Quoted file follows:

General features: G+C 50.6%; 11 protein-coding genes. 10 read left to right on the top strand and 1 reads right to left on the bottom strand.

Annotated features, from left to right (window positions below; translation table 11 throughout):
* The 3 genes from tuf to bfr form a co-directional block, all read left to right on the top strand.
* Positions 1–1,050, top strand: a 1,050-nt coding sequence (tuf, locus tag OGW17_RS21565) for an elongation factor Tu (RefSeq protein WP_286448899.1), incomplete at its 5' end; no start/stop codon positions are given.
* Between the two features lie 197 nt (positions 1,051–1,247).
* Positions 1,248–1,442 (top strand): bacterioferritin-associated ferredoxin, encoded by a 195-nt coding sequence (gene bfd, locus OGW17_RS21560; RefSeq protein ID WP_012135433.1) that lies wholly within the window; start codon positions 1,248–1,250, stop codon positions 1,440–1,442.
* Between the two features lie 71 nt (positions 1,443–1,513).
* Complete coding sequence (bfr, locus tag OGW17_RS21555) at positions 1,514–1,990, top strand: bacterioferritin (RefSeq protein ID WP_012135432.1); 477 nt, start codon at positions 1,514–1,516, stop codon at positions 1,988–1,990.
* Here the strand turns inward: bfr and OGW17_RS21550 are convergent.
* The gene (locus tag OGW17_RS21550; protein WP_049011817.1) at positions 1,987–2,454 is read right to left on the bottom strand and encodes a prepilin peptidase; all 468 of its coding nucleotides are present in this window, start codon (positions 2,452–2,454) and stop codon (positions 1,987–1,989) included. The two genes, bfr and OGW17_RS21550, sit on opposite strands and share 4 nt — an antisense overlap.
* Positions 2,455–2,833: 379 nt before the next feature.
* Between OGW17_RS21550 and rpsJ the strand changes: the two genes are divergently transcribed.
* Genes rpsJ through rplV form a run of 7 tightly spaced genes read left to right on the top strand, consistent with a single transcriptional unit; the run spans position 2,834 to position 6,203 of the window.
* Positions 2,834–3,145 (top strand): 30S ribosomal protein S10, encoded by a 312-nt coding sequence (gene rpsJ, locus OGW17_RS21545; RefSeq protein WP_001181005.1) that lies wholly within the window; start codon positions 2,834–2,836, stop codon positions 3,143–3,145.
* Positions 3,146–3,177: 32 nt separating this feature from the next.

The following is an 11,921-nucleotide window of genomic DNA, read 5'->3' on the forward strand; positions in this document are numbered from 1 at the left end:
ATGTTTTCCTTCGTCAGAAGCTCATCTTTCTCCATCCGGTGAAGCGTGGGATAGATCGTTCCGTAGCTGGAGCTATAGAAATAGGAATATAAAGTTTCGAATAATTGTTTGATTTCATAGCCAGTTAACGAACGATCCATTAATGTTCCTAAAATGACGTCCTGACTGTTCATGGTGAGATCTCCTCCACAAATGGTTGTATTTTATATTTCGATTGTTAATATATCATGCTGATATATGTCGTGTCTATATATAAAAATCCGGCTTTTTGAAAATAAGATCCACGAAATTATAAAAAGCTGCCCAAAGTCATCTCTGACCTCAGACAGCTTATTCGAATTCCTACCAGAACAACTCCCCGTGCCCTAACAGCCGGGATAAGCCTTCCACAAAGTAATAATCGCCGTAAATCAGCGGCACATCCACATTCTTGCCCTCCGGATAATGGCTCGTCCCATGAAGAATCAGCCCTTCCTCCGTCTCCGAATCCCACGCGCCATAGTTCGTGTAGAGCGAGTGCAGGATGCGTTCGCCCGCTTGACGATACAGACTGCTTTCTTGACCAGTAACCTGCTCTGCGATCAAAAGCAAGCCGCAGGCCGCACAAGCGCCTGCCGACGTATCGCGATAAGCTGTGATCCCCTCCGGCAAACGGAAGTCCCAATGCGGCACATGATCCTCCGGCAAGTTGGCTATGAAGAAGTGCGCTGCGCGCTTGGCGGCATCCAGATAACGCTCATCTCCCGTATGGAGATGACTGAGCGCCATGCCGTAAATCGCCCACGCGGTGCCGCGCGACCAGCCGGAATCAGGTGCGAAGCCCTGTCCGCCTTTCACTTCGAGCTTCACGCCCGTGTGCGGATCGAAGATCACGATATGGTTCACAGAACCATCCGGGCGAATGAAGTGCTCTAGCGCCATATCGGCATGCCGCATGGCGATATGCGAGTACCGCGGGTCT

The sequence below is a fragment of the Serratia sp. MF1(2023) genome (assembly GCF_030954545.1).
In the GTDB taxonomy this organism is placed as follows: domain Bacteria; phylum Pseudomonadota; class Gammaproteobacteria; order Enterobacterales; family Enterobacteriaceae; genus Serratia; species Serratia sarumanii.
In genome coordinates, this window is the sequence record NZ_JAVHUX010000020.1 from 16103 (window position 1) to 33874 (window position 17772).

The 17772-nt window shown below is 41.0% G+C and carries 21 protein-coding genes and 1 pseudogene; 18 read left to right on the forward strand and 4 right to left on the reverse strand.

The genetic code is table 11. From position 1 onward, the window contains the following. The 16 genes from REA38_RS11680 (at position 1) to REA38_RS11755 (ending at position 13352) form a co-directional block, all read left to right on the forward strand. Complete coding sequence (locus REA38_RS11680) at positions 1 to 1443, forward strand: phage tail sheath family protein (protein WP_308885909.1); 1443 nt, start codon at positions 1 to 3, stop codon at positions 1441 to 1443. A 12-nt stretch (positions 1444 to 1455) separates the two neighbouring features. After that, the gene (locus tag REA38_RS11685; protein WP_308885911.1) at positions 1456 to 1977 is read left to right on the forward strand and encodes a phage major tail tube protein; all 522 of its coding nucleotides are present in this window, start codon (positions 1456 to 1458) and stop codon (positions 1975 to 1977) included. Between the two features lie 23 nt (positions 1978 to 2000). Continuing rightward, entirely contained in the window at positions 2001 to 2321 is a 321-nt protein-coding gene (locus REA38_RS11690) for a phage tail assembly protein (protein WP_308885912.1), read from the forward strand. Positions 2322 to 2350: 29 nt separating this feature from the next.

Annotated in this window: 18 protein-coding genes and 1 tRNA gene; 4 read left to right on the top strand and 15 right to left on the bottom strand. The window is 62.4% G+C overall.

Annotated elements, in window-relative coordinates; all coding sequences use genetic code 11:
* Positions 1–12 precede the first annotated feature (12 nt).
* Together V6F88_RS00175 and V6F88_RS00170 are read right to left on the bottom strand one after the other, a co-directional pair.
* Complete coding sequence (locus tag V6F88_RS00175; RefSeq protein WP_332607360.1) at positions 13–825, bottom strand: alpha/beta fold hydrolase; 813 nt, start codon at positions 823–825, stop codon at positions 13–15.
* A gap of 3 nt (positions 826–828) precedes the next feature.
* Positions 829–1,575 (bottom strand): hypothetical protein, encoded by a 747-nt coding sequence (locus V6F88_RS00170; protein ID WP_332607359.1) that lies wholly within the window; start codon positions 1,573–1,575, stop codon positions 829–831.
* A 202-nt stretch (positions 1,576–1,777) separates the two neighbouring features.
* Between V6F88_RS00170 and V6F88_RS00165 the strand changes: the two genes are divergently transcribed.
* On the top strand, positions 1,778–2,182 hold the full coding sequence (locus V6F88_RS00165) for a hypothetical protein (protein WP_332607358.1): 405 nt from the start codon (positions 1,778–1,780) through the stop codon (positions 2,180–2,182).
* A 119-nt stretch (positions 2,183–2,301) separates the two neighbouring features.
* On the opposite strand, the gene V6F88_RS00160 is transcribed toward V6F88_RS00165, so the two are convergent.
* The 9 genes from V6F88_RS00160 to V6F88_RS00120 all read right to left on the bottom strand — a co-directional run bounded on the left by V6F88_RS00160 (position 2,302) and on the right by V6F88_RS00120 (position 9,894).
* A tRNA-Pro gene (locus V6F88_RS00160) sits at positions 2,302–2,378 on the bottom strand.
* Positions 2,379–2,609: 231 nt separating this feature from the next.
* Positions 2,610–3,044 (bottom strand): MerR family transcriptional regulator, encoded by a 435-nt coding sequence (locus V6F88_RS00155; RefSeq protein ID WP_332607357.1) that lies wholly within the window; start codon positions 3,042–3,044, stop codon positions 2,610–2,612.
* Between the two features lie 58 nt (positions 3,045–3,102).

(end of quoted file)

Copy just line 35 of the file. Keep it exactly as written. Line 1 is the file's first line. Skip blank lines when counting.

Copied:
* The 9 genes from V6F88_RS00160 to V6F88_RS00120 all read right to left on the bottom strand — a co-directional run bounded on the left by V6F88_RS00160 (position 2,302) and on the right by V6F88_RS00120 (position 9,894).